Kinetic Theory of Gases
The kinetic theory of gases attempts to explain certain properties of gases, such as pressure, temperature, or volume, by taking into account their molecular composition and motion. Basically, the theory asserts that pressure takes place not because of static repulsion between molecules, as was Isaac Newton's theory, but because of collisions that take place between molecules that are moving at different speeds.
Quite simply, Avogadro's number refers to the number of molecules in a mole of any given substance. The actual mathematical value of Avogadro's number is approximately 6.0221415 × 1023. Avogadro's number is used to calculate the results of chemical reactions. It allows chemists to determine the exact amounts of substances produced in a given reaction.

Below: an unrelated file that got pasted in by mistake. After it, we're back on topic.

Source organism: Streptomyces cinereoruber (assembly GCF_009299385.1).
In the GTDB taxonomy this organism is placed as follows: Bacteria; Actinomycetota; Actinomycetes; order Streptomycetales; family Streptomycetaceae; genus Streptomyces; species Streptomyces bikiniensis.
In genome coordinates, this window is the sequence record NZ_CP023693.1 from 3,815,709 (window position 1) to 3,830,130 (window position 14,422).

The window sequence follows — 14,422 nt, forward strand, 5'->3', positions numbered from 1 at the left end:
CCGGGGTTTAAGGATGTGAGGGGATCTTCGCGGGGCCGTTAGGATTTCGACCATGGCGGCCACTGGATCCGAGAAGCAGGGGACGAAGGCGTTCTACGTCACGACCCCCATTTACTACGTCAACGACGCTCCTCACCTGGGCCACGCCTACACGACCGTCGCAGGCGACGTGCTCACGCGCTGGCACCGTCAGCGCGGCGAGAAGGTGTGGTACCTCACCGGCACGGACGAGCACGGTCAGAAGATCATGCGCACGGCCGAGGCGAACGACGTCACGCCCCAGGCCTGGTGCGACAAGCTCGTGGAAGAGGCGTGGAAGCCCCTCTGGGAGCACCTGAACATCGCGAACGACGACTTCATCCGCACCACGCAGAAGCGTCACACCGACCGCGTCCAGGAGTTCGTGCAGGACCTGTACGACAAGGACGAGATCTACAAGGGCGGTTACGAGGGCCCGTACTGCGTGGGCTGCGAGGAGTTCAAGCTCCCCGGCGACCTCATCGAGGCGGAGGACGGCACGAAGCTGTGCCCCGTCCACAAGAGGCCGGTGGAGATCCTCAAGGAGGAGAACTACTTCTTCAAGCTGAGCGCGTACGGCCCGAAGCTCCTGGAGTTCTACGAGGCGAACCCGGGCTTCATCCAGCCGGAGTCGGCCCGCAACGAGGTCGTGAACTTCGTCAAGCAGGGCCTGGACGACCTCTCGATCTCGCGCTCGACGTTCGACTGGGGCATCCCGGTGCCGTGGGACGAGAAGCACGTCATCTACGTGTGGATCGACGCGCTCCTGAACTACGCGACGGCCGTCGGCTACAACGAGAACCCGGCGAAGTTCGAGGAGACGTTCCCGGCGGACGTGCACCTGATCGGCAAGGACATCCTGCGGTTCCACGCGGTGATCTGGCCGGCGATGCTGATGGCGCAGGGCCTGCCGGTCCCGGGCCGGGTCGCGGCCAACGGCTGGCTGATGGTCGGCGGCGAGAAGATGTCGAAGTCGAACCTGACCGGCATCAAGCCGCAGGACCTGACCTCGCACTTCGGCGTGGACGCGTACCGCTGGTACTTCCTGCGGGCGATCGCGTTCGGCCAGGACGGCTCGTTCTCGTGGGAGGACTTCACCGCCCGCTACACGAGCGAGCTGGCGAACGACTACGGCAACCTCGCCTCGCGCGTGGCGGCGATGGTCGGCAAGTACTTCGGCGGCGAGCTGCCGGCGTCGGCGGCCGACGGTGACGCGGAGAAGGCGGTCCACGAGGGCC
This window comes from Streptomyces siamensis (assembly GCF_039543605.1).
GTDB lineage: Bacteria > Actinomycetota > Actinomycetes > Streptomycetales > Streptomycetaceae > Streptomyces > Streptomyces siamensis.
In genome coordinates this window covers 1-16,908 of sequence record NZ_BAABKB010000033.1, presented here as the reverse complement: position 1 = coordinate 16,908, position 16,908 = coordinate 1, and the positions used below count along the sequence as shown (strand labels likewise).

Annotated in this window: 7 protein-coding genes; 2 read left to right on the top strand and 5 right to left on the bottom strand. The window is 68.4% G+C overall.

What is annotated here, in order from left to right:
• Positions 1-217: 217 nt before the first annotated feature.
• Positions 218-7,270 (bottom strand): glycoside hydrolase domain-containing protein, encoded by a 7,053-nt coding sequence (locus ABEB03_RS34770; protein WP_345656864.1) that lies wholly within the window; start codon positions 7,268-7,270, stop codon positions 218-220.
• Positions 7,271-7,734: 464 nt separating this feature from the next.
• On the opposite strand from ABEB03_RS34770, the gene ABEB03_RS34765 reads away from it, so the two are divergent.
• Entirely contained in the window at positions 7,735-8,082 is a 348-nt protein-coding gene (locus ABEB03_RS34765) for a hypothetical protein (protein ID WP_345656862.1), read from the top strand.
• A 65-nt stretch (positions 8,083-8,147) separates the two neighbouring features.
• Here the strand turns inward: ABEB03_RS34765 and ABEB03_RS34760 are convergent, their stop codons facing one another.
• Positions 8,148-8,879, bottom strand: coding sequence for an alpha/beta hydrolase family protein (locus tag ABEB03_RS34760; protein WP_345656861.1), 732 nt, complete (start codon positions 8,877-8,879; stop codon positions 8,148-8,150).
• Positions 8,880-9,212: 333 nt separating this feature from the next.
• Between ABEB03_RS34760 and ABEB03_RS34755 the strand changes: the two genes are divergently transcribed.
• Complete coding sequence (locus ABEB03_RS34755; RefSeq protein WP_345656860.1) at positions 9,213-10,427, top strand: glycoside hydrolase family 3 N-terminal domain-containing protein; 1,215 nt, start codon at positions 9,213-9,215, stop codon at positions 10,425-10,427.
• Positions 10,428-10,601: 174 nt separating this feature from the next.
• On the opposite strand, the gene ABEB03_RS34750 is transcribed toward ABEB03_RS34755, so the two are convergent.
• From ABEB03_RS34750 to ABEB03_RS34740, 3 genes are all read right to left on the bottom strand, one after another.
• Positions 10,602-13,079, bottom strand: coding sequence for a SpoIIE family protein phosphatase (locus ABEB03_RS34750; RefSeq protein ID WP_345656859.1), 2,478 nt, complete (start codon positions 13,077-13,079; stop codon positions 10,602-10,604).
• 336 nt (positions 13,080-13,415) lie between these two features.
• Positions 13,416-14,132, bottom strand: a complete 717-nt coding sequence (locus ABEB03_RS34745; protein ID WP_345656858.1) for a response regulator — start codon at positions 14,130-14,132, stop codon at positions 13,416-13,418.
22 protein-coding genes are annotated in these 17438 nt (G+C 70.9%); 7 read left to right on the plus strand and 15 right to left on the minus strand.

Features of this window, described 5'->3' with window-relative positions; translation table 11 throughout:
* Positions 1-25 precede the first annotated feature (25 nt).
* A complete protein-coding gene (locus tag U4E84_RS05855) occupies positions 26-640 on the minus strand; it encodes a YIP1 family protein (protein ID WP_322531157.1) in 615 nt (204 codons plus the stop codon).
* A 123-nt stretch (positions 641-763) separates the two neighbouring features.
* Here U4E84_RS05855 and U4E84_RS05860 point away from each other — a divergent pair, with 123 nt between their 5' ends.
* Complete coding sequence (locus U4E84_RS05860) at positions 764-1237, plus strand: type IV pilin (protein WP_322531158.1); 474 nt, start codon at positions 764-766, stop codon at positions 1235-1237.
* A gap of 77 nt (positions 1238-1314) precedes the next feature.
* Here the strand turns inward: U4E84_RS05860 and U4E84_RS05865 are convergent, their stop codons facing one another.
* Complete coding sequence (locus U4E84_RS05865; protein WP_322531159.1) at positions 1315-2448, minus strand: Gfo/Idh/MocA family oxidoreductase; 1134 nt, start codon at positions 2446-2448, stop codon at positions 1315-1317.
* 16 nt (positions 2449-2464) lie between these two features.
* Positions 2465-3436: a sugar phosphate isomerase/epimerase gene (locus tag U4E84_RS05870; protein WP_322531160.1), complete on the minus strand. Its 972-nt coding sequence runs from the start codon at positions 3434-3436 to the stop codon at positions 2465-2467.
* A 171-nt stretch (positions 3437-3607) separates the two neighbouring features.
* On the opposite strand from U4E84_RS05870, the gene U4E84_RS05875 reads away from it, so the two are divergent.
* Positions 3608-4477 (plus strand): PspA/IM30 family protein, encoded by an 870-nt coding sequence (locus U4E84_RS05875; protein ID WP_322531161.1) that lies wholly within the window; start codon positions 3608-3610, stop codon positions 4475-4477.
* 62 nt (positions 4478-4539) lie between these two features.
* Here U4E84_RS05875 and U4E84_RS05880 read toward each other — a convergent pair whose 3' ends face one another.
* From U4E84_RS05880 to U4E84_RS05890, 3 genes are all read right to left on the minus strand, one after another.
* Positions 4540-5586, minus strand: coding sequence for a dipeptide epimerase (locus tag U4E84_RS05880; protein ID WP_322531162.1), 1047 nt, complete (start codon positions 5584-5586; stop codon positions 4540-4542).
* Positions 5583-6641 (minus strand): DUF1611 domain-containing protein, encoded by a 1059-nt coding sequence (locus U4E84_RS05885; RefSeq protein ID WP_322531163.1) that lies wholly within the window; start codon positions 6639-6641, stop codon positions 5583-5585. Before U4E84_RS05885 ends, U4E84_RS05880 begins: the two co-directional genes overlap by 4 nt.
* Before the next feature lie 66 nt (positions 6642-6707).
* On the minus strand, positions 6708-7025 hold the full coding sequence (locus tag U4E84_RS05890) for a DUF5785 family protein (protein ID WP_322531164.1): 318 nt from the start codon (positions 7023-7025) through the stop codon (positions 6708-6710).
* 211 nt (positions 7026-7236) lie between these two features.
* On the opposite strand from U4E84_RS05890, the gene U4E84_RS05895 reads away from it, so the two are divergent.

Ideal Gas Law
The Ideal gas law is an equation that represents the state of a hypothetical ideal gas. It is a good approximation to the activities of many gases under many conditions, although it does have several limitations. The state of an amount of gas is determined by its pressure, volume, and temperature. The modern form of the equation is: PV = nRT, where p is the absolute pressure of the gas; V is the volume of the gas; n is the amount of substance of the gas, usually measured in moles; R is the gas constant (which is 8.314472 JK-1mol-1 in SI units); and T is the absolute temperature. Since it fails to acknowledge both molecular size and intermolecular attractions, the ideal gas law is most accurate for monoatomic gases at high temperatures and low pressures. The neglect of molecular size becomes less crucial for larger volumes, i.e., for lower pressures.